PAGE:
Reply +3
  • TarickStonefire 26/07/2014

    @Seafort
    "The project I'm worried about atm is the biggest one out there, Star Citizen. If this one project crashes and burns it will be the end of crowd funding. "
    No it won't. It'll merely mark a whole new shitstorm on the internet about how it's the end of crowd funding and how it was all a big scam in the first place and fools and their money and blah blah blah, and the chap behind it will have a lot to answer for and a reputation in tatters.

    Crowdfunding as a concept will be fine, in the same way as people don't suddenly all stop using planes when one crashes.

    Assuming it does fail, of course, which at the moment is nothing but a big If, and rather close to what I'd call a strawman argument.
    Reply +4
  • TarickStonefire 26/07/2014

    @misinformed Stretch goals aren't extra t-shirt rewards, they're things added to the project itself. Sometimes they don't add much work, other times they do relative to the money being put in.

    Anyway, the point is really that at some point Creators should not feel they owe anything extra should they get more than they asked for.
    Reply +2
  • TarickStonefire 26/07/2014

    @Eoin_M
    "I guess that is the issue with software, there is no real variable cost to development. As such I don't think developers should feel too bad to pocket the extra funds they raise."
    I agree with this, but given the situation Double Fine were in (only wanted to make a small adventure for three hundred thousand, got three million), at what point should devs reconsider where some of that money could go in terms of new features?

    Because that's a hard pill for a lot of backers to swallow, a 2.7 million 'profit' that just goes into the company itself.
    Reply +1
  • TarickStonefire 26/07/2014

    I agree that stretch goals are a problem the way you describe them as becoming too much like feature creep.

    However, the root of the problem is with both the backers that expect to see ever more features being packed in for their money, as well as the developers who condition them to expect that.

    Prison Architect continues to take money, it's proved very lucrative for Introversion, but they've long, long since stopped adding goals to the funding and promising ever more ambitious features as the money rolls in. Instead they've got their design plan that only they know about and more than enough money to make it, and they're plugging away.
    Reply +2
  • TarickStonefire 26/07/2014

    @thestage "you've backed 60 kickstarter games? really?"

    No, he said projects.
    Reply +8
  • TarickStonefire 26/07/2014

    @PearOfAnguish As someone who has no interest in SC and didn't back it, I don't see any meaningful points in your post.

    You've got no reason to assume SC will implode. You're just hoping/guessing out of meanness.

    Also, so what if it arrives 'late'? Does it even have a release date, rather than a vague guess? It'll be done when it's done and backers should be aware of that for *any* game they back, not just SC.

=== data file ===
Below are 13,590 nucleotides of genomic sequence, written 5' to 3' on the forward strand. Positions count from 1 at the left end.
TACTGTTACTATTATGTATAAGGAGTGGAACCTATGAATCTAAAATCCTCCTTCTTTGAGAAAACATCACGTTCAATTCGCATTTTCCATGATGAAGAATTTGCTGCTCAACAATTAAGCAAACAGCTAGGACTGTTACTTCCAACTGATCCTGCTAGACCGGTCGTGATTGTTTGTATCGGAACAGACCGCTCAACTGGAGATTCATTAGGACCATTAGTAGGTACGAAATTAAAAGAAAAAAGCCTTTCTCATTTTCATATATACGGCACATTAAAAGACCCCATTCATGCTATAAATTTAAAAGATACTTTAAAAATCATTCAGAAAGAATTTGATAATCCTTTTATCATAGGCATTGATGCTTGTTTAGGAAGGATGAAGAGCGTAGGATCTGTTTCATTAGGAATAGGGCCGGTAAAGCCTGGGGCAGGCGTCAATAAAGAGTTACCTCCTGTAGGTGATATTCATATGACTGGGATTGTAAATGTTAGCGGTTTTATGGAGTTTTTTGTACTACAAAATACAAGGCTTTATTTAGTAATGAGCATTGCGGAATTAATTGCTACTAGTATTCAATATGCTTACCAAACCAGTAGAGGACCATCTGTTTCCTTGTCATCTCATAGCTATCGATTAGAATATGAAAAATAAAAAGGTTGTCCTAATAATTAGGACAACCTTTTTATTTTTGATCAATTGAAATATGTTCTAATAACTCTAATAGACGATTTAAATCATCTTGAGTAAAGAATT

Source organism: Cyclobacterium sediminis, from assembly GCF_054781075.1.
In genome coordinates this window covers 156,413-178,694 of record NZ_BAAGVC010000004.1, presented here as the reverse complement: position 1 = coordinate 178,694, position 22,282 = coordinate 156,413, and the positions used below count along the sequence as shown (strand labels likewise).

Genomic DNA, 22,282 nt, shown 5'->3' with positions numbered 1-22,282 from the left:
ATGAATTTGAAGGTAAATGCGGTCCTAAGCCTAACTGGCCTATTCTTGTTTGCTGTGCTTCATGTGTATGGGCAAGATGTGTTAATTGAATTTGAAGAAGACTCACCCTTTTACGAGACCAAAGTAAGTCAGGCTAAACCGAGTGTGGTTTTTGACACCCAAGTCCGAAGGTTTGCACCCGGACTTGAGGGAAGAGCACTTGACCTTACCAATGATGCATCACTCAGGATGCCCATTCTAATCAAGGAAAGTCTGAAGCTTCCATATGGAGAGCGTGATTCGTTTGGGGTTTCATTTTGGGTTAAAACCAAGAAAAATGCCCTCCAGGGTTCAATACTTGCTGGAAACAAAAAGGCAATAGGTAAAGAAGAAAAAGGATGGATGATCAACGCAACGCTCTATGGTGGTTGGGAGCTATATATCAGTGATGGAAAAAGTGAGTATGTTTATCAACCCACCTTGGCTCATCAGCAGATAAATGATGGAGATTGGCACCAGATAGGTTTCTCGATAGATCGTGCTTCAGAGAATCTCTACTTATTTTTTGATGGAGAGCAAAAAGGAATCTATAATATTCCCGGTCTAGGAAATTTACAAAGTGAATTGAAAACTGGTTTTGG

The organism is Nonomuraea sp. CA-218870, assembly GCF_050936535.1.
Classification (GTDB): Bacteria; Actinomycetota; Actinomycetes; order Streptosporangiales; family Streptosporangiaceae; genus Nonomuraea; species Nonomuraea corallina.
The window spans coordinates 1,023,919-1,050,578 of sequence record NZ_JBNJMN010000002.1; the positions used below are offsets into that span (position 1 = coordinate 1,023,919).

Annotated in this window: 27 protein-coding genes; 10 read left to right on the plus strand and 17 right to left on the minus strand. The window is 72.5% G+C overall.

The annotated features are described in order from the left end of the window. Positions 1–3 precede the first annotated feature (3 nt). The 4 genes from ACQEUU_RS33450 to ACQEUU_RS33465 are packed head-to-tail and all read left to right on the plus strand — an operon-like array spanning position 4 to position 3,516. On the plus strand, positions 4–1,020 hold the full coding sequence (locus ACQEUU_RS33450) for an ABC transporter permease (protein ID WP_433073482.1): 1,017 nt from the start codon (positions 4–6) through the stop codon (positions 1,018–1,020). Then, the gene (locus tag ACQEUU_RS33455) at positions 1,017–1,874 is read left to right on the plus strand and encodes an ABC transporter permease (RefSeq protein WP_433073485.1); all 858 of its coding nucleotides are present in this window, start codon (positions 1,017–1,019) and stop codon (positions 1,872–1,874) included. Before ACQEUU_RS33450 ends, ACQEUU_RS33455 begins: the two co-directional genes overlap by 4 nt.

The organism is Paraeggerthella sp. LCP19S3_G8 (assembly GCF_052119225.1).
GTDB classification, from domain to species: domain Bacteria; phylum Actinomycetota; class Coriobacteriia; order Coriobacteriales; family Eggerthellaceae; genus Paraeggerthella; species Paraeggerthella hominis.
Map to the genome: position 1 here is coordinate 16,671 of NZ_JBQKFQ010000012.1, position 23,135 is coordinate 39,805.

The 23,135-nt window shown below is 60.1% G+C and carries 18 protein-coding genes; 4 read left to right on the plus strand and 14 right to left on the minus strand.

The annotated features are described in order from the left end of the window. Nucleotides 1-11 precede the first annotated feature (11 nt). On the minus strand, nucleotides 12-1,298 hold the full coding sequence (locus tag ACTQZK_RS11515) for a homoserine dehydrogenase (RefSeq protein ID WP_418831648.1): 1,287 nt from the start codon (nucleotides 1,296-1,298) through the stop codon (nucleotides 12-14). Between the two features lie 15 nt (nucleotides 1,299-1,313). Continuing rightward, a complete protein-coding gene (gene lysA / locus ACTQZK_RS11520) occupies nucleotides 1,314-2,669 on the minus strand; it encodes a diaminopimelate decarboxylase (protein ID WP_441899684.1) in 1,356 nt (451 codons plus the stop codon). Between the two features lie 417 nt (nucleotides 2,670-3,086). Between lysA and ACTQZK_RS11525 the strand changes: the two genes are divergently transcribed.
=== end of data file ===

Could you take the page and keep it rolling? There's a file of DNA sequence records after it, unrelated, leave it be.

If it arrives missing features, again so what? So long as the game that arrives is as fun to play as people hoped when backing it, who cares which features that weren't named got added, and which features that were named had to get cut? Game development is a fluid thing.

    As for what people choose to spend their money on, pro-tip: let others worry about what they spend their own cash on.
    Reply +11
  • TarickStonefire 26/07/2014

    @Ares42 Okay, my bad, seemed a bit snooty...

    My take is that the satisfaction should come as equally from the 'helping to make something happen' as it should from getting a reward or the finished project in your hand. So, even if something doesn't quite go how it hoped, you helped make someone's dream a reality - the dream of trying this project they wanted to do.
    Reply +2
  • TarickStonefire 26/07/2014

    @ItsLatch I'm not sure it's KS's responsibility to monitor and judge every single project that goes up there, I think the prospective backers need to take some responsibility for their actions when in charge of a computer and a credit card. If you're able to identify those as dodgy, so can anyone else.

    I think KS gets involved when everyone alerts them to the extreme dodginess of a campaign, as happened with Areal or whatever it's called.
    Reply +6
  • TarickStonefire 26/07/2014

    @masseffectman
    "I guess when you have enough disposable income / insanity to back "over 60 projects" on Kickstarter, it doesn't seem too much of a biggie when a crooked dev runs off with your cash. Cool."
    Guess as much as you like, all you're doing here is demonstrating a certain level of jealousy about his levels of disposable income.
    Reply +5
  • TarickStonefire 26/07/2014

    @Ares42
    You've backed 60+ projects ? =o

    If that's just from the last 2 years (when Kickstarter became a thing) that's as many or more projects than there are real big studio developed games per year.

    I have to wonder what kinda satisfaction-rate you're getting out of that.
    Presumably enough satisfaction to be perfectly happy to continue donating where he feels it's deserved.
    Reply +7
  • Frozen Endzone re-named to Frozen Cortex, rejigged in large update

  • TarickStonefire 24/07/2014

    I really genuinely hope this world-stopping traumatic event that is 'some guy on the internet not understanding a very brief description of a game in development that multiple explanatory videos exist for, while nobody else really sees the problem' gets sorted out soon. Lives are at stake. Reply 0
  • TarickStonefire 24/07/2014